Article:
A key advantage of this invention is that by using the quaternary ammonium compound and subsequently the hydrophobic oil/surfactant mixture in appropriate areas, plant operators can precisely control where the oxalate precipitates and where it does not precipitate (such as in the agglomeration tanks). Another important advantage is that process improvements, such as better trihydrate particle size control and coarser particles are achieved.
The following examples are intended to be illustrative of the present invention and to teach one of ordinary skill how to make and use the invention. These examples are not intended to limit the invention or its protection in any way.
Nalco® 138 quaternary amine liquor oxalate stabilizer (15 ppm) was added to 210 gm of refinery A green liquor (oxalate content 3.1 g/l) in 250 ml Nalgene bottles containing from 0-100 ppm of either the residue from distillation of alcohols or oleyl alcohol. Refinery A seed (90 gm) was charged to each bottle, and the slurries were maintained at 55° C. while being agitated by end over end rotation. Liquor oxalates were determined at various times as shown in Table 1. Table 1 Formulation Liquor Oxalate 138 Formulation dose (g/l) after: No. (ppm) added (ppm) 5 hr 24 hr 72 hr 1 -- -- -- 2.8 2.4 2.1 2 -- -- -- 2.7 2.4 2.1 3 15 -- -- 3.2 3.3 3.1 4 15 -- -- 3.2 3.3 3.2 5 15 alcohol d.r.* 100 2.9 2.7 2.5 6 15 50 3.0 2.6 2.5 7 15 25 3.1 2.7 2.5 8 15 oleyl alcohol 100 2.6 2.6 2.4 9 15 oleyl alcohol 50 2.7 2.6 10 15 oleyl alcohol 25 2.7 2.6 *alcohol d.r. is the residue from distillation of alcohols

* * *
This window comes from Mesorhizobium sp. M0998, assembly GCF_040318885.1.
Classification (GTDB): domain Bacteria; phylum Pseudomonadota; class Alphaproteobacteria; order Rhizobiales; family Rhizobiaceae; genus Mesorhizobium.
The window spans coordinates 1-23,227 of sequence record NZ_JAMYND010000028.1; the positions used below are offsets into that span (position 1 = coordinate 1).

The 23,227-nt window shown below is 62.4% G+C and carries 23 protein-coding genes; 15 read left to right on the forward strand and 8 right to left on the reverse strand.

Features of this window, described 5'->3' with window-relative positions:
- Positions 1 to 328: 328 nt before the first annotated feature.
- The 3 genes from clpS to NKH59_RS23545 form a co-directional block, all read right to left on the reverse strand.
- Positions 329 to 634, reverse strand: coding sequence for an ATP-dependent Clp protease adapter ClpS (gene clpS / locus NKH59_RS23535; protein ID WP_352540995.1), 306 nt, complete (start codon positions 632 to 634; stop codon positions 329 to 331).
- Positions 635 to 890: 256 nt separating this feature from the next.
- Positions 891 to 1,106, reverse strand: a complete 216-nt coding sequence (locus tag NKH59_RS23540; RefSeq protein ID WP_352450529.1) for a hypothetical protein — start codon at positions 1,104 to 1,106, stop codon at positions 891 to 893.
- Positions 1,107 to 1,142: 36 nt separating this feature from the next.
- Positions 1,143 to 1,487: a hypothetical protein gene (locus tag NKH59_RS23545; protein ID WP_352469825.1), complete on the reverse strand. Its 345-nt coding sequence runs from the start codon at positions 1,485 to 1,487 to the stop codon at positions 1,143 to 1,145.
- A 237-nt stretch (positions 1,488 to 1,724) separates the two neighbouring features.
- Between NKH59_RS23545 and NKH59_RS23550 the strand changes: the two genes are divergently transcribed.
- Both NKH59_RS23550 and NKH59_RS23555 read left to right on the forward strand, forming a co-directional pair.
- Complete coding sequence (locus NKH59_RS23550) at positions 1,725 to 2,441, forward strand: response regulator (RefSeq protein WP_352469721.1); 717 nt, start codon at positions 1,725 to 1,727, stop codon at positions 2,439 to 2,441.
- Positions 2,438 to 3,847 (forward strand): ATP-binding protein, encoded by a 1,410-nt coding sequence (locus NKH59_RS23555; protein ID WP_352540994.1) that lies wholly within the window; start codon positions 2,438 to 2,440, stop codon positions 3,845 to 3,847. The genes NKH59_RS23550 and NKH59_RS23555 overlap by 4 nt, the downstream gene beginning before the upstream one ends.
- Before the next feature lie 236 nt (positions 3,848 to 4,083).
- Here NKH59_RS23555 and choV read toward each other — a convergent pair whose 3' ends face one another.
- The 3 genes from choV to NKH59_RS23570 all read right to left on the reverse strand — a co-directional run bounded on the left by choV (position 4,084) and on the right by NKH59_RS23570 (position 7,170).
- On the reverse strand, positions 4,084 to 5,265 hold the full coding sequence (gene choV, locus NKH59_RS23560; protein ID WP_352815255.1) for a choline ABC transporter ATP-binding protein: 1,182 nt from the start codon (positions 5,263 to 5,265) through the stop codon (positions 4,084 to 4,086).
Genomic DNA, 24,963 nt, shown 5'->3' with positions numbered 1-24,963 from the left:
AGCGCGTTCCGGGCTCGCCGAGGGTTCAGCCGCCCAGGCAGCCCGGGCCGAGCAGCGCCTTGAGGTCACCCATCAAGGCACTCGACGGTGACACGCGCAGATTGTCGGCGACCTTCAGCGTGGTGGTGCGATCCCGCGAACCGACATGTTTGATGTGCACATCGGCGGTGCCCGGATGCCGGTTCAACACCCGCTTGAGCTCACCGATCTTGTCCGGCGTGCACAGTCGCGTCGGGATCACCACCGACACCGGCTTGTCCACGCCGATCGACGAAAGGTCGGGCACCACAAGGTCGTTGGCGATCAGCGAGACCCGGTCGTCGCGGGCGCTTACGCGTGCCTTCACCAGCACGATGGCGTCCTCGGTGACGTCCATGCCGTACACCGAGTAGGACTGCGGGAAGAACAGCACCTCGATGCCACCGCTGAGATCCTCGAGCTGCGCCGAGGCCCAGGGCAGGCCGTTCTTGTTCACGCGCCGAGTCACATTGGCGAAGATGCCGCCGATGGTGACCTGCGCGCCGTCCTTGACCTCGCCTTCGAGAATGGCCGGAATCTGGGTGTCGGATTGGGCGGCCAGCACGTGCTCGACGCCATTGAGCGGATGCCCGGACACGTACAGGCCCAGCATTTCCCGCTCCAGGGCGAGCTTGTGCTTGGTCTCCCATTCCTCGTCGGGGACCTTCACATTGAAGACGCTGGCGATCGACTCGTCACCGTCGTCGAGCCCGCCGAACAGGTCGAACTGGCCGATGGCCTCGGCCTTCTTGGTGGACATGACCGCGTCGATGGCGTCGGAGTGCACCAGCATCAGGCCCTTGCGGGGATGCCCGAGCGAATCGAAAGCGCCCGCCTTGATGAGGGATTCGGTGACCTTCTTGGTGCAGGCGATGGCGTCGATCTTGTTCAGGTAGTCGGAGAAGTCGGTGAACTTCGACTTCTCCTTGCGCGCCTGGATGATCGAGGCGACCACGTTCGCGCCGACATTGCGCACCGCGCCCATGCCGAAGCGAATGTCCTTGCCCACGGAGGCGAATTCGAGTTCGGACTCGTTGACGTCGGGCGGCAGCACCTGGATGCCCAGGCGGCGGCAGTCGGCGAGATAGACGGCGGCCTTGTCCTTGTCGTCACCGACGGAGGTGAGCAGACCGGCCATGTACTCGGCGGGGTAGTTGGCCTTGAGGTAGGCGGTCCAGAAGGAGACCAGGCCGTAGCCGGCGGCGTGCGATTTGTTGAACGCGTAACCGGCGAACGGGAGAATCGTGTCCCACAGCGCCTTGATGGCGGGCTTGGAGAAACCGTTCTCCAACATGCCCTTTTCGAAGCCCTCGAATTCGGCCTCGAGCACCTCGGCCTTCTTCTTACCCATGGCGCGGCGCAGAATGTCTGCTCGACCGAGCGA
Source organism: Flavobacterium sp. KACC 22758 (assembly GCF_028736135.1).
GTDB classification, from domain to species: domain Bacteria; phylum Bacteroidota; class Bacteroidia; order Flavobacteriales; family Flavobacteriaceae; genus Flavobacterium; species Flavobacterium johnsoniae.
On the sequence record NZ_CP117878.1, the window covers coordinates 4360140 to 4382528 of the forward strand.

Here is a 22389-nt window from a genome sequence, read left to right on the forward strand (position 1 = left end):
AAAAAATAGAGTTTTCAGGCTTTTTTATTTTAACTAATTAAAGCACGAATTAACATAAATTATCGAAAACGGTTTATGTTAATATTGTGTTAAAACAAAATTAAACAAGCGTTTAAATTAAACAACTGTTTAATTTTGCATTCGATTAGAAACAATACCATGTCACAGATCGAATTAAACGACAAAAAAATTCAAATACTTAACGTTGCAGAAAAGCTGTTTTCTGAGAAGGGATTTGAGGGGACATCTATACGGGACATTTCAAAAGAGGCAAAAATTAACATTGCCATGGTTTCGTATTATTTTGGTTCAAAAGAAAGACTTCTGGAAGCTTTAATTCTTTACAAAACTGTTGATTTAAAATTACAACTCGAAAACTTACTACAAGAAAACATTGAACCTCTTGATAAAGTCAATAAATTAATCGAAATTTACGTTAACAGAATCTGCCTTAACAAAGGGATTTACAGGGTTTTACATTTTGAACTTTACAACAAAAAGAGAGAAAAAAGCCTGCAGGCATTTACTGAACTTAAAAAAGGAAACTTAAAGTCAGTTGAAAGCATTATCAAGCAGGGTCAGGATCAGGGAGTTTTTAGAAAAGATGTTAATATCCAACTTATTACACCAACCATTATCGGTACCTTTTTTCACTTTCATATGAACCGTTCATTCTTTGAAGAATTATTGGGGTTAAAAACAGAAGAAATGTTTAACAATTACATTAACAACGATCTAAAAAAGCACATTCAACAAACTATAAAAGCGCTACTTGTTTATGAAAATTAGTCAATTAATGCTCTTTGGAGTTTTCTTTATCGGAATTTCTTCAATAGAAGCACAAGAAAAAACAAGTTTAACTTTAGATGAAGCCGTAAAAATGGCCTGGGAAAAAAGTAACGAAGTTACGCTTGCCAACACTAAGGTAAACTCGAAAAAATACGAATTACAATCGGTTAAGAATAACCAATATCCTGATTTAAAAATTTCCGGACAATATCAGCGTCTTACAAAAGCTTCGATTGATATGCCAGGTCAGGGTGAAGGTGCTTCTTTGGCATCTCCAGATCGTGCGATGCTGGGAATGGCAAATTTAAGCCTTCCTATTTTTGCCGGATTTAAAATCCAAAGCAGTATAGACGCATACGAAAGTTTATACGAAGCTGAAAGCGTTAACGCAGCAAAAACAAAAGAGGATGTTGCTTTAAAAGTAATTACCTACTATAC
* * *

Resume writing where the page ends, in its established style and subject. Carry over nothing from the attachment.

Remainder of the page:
The data in Table 1 show that in the undosed controls (Nos. 1 and 2), liquor oxalate had been reduced from 3.1 g/l in the green liquor to 2.8, 2.4 and 2.1 g/l after the slurries had been maintained at 55° C. for 5, 24 and 72 hr respectively. There was no significant precipitation of oxalate from slurries dosed only with Nalco® 138 (Nos. 3 and 4) under these conditions. Slurries co-dosed with Nalco® 138 and either the residue from distillation of alcohols (Nos. 5-7) or with oleyl alcohol (Nos. 8-10) all showed significant oxalate precipitation, showing that the oxalate stabilizing effect of the Nalco® 138 oxalate stabilizer had been substantially removed.